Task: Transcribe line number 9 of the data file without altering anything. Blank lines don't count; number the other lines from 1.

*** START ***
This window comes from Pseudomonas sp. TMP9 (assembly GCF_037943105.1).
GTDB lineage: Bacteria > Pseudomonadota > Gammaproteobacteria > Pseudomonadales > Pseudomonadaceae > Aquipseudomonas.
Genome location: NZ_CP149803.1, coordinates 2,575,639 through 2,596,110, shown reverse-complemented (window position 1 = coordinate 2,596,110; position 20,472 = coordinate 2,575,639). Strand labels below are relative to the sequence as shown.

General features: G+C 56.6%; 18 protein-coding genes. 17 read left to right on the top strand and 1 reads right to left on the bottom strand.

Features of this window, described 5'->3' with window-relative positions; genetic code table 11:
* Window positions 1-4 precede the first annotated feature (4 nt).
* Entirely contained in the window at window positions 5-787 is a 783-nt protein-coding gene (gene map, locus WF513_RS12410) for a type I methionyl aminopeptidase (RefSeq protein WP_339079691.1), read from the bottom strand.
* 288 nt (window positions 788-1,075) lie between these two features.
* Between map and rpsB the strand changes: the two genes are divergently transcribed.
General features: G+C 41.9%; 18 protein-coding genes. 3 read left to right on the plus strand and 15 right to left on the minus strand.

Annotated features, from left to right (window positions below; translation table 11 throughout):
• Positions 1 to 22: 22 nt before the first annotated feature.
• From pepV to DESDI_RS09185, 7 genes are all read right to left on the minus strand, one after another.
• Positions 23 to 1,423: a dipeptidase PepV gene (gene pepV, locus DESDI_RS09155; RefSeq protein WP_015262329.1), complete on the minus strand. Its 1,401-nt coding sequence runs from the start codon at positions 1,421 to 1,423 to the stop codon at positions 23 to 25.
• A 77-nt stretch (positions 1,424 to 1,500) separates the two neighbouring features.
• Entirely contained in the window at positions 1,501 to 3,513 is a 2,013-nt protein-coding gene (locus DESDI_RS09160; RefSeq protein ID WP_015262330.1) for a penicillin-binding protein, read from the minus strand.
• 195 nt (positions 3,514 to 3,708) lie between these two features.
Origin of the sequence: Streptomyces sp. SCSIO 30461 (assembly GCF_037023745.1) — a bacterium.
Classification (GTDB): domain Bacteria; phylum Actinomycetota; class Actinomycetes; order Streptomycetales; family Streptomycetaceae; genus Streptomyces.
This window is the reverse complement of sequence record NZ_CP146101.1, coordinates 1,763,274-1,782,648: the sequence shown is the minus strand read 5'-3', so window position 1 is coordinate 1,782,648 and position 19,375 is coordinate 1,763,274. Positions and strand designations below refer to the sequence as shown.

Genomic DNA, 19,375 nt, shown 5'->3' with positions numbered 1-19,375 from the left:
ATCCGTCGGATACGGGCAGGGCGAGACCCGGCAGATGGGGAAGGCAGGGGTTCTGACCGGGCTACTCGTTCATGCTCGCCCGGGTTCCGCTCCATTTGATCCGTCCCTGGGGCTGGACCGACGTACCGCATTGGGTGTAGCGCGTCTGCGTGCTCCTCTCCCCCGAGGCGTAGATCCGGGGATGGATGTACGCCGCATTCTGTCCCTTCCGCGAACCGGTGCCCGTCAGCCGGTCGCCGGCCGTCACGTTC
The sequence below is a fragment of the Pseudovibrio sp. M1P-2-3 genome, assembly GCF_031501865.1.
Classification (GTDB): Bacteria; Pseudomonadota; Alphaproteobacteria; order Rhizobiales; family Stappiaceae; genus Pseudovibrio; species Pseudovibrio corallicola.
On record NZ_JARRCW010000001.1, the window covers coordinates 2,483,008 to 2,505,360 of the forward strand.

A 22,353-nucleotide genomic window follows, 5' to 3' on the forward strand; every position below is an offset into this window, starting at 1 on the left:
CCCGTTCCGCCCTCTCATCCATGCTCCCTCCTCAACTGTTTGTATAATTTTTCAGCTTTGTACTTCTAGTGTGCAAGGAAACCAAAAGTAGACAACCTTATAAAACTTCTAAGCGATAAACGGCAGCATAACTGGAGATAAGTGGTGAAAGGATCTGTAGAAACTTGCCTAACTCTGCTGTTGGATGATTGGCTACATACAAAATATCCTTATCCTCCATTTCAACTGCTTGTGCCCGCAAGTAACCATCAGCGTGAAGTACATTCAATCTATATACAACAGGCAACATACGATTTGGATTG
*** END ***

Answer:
* Between map and rpsB the strand changes: the two genes are divergently transcribed.